Global Tourism Business Award – Banyan Tree Hotels & Resorts, headquartered in Singapore: Their longstanding commitment to sustainability and creating tourism value recognition among stakeholders to support the protection of diverse natural and cultural heritage in worldwide destinations ranging from Mexico to China. Banyan Tree works through a three-pillar strategy: enhancing efficiency in environmental operations, conserving natural heritage and biodiversity, and social and economic empowerment of local people in the countries and regions where they operate. In addition to strong sustainable tourism practices, Banyan Tree has also fully integrated sustainability monitoring and evaluation across the company including its annual reports, in addition to issuing annual stand-alone sustainability performance reports that document projects, successes, and challenges. They have successfully done this for more than a decade, while also being one of the first global hospitality companies in the world to ban the sale of shark’s fin in all of their hotels in 2006.
David Scowsill, President & CEO, WTTC, said: ‘The Awards have been under WTTC’s stewardship for the last nine years. Since then, they have grown in calibre and reach, but the premise is the same: to give international recognition to outstanding examples of sustainable practices, from Travel & Tourism businesses across the globe.’ David continued: ‘All finalists and winners are inspiring cases of businesses providing sustainable solutions to real world problems. These actions espouse the ethos of Tourism for Tomorrow, and demonstrate true leadership in the industry.’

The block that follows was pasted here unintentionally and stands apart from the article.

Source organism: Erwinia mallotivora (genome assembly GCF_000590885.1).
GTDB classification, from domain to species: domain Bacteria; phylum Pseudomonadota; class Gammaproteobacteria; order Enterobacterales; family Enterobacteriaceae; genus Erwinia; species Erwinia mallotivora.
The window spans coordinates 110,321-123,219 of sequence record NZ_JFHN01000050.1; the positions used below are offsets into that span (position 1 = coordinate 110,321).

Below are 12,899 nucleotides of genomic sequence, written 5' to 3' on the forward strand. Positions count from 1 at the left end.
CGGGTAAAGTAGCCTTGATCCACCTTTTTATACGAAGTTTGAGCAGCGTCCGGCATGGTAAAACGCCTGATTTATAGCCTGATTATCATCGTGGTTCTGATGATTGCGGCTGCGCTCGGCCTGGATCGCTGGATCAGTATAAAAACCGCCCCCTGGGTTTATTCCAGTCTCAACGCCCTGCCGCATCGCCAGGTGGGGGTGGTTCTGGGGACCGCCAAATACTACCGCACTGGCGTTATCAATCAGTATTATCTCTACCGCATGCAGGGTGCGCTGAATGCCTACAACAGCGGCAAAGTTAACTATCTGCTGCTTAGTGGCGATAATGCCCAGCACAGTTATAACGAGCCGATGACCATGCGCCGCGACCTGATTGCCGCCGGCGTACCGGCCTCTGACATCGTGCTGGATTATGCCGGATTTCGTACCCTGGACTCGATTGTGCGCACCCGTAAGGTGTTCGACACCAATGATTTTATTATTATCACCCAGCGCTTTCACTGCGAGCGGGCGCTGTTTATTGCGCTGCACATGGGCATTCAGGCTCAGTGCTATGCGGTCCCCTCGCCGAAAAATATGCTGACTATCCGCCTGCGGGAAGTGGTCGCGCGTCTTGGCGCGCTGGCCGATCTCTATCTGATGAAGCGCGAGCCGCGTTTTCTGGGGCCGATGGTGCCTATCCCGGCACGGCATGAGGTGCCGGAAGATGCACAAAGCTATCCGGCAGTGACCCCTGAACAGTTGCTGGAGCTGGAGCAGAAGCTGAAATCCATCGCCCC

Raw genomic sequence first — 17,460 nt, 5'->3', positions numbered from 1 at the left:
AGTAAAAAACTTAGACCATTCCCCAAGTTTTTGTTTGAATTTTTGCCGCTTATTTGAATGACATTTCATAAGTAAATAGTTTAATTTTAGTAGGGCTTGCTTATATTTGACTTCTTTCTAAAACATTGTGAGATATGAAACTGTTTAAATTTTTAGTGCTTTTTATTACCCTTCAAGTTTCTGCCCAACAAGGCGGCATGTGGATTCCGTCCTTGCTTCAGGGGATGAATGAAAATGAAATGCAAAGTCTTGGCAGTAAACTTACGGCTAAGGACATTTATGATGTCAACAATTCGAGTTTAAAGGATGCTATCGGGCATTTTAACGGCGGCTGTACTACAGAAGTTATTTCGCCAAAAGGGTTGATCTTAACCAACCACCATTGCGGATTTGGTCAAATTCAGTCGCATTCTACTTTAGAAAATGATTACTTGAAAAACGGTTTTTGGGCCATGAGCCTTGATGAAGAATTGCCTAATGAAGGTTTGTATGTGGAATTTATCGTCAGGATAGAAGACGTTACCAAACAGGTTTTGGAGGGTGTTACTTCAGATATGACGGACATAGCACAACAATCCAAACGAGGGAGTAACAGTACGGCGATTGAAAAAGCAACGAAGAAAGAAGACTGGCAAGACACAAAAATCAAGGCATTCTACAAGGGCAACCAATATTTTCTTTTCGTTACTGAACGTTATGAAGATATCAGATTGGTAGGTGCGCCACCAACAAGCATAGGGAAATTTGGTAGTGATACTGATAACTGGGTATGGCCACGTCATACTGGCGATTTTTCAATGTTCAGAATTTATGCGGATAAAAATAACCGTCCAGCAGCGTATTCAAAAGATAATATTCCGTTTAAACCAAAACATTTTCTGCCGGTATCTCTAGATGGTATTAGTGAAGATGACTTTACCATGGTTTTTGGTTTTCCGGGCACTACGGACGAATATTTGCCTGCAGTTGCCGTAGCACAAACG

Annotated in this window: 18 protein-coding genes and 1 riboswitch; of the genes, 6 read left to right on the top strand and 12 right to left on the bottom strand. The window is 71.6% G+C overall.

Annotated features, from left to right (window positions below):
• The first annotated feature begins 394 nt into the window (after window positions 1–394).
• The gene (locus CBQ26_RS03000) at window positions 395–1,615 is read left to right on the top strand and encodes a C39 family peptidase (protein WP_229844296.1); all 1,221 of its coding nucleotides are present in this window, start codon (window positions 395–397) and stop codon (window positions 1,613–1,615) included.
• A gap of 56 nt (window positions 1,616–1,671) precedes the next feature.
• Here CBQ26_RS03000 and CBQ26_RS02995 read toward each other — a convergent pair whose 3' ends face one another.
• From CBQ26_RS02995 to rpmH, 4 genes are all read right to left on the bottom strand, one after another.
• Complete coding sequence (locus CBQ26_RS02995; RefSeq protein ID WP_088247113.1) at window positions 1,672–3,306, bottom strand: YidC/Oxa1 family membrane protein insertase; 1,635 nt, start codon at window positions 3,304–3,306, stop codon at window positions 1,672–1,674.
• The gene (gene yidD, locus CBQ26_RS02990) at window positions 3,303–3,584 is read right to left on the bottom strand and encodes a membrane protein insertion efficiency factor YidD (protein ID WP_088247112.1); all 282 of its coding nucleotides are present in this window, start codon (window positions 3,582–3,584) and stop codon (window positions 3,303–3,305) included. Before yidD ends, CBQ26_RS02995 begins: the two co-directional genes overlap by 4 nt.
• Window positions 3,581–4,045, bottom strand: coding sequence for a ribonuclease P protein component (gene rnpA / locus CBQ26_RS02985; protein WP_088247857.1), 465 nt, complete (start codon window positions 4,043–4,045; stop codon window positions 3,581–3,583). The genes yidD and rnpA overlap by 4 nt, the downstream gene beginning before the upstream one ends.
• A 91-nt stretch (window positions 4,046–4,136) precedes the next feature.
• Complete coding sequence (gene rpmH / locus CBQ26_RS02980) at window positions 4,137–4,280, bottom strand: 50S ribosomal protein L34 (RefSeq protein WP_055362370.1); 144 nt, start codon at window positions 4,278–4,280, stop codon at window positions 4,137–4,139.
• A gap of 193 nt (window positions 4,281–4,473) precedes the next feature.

Commenting on their achievements, Costas Christ, Chairman of Judges, WTTC Tourism for Tomorrow Awards, noted: ‘Sustainable tourism principles are no longer solely the realm of a handful of well-meaning companies. Today, sustainability itself has emerged on the global stage as a new indicator of tourism quality, alongside traditional quality standards such as excellent guest services or a room with a view. What this means is that a measure of a company or tourism destination’s success, is now increasingly tied to their quality of sustainable tourism best practice. This is not a passing trend, but rather a positive and needed evolution of the tourism industry. The winners of this year’s Tourism for Tomorrow Awards exemplify how tourism, when planned and managed well, can be a tremendous opportunity to help safeguard our planet and deliver tangible benefits to local people.’ The
Tourism for Tomorrow winners underwent a rigorous four-step judging process by more than 20 independent judges from around the world, led by Costas Christ, a globally recognised expert in sustainable tourism. The Tourism for Tomorrow Awards are organised in association with Travelport and the Travel Corporation’s Conservation Foundation. For further information about the Tourism for Tomorrow Awards and the judging process, please visit: www.tourismfortomorrow.com